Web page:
Wednesday, 2 June 2010
Genre: Young Adult
Diana Wynne Jones is one of the best, respected, but vastly unknown fantasy authors out there. Despite this trying to find her in a bookshop is like wringing water from a stone. She is overshadowed by all the other fad-of-the-month books, which is such a shame as she’s a good, quality author.
I don’t know why. Maybe it is because she hasn’t really written many big series, apart from Chrestomanci and she can never be trusted to write them in chronological order either. Or maybe it’s because there’s no big love interests, or anything that is really ‘big’ about them.
The Time of the Ghost is one of her earlier books, written in 1981 for older readers.
Something happened, there was an accident – is the only thing the ghost knows when she finds herself bodiless and invisible. She doesn’t know what happened to her, but she has to find out who she is and communicate to one of her sisters what is happening to save one of their lives.
Diana Wynne Jones drew a lot of inspiration from her childhood to put in this book. If you want to read a short autobiography then follow this link. Her parents were basically negligent – ignoring their children even for the most basic of things, even food. It is a common feature in most of her books to have a distracted or negligent parents, but in this one it is almost autobiographical. Diana’s parents ran a place for city boys to come during the holidays and in the book the sisters’ parents ran a boys’ boarding school.
The Time of the Ghost is a spooky little story, quite short at under 200 pages but with a brilliant story packed in. I loved the characters, they felt like my own sisters by the end. It isn’t a spooky story despite being a ghost story, I would say it is more about sibling relationships even beyond the chasm of life and death. Diana is such a good author, I really did feel as if I was actually there, reading one of her books is like being transported.
My one criticism, which is a common one I think for Diana – but never shadows my enjoyment – is that she does tend to leave the details to the end and sometimes this happens all rather too quickly. What I do love about her though is that you can tell that there was a world before the book started and afterwards. It doesn’t feel like it merely exists between the front cover and the back. Her books usually start as if there was something that happened before, and ends at a point when you can still imagine things happening after. That way her stories just continue living forever and ever.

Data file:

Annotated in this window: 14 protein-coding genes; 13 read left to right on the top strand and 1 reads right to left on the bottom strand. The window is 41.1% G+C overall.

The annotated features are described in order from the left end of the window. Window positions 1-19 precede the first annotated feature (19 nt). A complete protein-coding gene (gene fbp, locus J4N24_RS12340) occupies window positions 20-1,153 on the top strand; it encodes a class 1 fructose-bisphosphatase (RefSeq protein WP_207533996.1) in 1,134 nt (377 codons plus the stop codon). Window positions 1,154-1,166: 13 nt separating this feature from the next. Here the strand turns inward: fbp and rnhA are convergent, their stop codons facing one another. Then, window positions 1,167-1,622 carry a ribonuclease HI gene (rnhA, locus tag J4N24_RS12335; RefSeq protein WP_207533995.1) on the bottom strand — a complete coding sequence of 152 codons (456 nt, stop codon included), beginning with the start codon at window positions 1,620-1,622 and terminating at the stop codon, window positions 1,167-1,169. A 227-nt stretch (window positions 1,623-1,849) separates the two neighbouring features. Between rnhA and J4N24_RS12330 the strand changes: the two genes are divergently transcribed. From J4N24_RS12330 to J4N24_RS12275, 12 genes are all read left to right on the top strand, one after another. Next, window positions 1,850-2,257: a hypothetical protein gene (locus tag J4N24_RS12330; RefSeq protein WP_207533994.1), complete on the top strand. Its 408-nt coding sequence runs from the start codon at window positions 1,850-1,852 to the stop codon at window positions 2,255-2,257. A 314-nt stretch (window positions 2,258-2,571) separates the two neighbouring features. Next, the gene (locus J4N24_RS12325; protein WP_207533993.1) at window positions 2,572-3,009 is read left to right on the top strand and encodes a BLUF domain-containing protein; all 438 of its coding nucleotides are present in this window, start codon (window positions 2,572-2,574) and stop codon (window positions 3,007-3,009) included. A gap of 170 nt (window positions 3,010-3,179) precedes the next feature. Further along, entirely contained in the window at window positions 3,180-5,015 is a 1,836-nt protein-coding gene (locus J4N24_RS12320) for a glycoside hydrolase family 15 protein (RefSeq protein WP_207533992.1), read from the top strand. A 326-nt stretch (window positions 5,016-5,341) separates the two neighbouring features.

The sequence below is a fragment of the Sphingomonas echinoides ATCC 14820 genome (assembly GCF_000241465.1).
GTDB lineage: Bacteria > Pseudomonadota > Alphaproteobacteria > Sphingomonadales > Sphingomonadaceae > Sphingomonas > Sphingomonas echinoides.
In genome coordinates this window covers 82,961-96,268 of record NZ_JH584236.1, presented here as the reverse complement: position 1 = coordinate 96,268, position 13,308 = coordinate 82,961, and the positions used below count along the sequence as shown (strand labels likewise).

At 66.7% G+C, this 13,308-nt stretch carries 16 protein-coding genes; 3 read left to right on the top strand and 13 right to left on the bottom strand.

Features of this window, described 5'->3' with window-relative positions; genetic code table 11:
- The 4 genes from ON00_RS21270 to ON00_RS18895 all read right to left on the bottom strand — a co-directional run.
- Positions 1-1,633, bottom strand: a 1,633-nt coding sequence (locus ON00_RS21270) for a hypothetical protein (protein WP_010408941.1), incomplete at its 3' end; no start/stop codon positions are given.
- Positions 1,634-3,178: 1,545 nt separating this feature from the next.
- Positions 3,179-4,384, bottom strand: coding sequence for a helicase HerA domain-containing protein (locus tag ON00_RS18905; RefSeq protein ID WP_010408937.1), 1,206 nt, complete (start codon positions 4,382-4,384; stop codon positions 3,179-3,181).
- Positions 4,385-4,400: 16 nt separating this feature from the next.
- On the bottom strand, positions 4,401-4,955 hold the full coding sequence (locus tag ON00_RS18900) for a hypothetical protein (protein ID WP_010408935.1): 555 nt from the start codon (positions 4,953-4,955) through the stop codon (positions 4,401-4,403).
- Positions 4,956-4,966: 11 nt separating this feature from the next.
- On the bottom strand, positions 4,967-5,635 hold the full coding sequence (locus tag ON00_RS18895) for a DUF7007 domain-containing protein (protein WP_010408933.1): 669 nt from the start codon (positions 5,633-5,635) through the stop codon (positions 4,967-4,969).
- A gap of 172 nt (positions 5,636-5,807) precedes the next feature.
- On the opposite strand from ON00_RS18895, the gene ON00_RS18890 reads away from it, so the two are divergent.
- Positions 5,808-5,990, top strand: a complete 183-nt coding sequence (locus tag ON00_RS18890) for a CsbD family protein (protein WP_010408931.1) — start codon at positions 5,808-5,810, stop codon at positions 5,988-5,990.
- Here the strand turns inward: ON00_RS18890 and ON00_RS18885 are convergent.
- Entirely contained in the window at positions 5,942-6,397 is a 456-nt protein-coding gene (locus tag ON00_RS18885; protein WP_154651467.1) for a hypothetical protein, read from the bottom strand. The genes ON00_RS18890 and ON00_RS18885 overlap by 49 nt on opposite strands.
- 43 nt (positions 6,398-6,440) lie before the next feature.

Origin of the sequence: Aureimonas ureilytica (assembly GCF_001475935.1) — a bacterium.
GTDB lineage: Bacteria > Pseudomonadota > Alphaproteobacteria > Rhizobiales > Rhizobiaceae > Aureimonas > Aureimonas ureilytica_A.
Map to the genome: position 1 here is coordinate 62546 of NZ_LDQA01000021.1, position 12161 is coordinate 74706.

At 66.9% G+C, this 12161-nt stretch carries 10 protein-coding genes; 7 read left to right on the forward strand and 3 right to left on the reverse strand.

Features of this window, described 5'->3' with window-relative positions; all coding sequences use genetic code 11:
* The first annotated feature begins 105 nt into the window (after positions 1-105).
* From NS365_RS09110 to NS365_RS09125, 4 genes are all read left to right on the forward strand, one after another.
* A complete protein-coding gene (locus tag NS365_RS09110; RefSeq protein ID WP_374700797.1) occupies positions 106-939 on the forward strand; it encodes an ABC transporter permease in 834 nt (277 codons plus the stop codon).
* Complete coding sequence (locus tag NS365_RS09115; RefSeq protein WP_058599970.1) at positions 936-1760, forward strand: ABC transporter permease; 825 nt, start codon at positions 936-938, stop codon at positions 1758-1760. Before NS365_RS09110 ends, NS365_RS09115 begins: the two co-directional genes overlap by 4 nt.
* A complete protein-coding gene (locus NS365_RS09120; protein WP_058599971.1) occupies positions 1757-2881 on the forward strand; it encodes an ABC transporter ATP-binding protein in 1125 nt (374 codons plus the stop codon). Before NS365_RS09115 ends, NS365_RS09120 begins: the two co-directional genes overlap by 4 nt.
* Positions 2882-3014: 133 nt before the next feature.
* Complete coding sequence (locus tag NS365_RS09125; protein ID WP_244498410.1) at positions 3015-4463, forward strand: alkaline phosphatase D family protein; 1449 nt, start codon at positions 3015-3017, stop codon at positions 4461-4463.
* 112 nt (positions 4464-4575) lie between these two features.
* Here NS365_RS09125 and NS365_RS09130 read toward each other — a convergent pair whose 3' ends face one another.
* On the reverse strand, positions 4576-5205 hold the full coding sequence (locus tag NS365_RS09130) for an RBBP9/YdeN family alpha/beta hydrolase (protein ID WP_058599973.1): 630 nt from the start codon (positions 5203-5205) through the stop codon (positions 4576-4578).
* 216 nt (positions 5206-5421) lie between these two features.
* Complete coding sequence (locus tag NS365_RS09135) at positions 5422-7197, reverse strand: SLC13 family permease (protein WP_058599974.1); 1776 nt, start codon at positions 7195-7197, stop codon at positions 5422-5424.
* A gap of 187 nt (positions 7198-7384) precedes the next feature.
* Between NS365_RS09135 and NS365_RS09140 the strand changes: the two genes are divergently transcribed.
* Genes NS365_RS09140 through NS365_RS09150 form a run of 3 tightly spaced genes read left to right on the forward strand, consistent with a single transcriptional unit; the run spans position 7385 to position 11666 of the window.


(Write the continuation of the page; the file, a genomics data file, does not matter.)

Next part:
Diana writes with a natural ease of a born story-teller and has a magical ability to appeal to all ages. Many people seem to remain loyal fans well past their childhood, most people who I have met that love Diana Wynne Jones being adults themselves.
I myself came to her when I was nine years old, when I read Dogsbody. It is still my favourite book today, so many many years on in the future. Unfortunately, due to the general dearth of her books in the local library and bookshops, it wasn’t until much later that I got to read another one and then that one was actually the last in the series. (Another thing with her books is that for the most part you can read them in any order as she never writes direct sequels.)
So about five years ago when I was able, I went online and collected up all the books I could find. I still have some of her shorter books to get now – Puss in Boots and others – but for now I still have a good supply of unread books. I’m in no hurry to run out of them either.
Unfortunately, Diana is is not very well at the moment so I’m sending all my best wishes her way.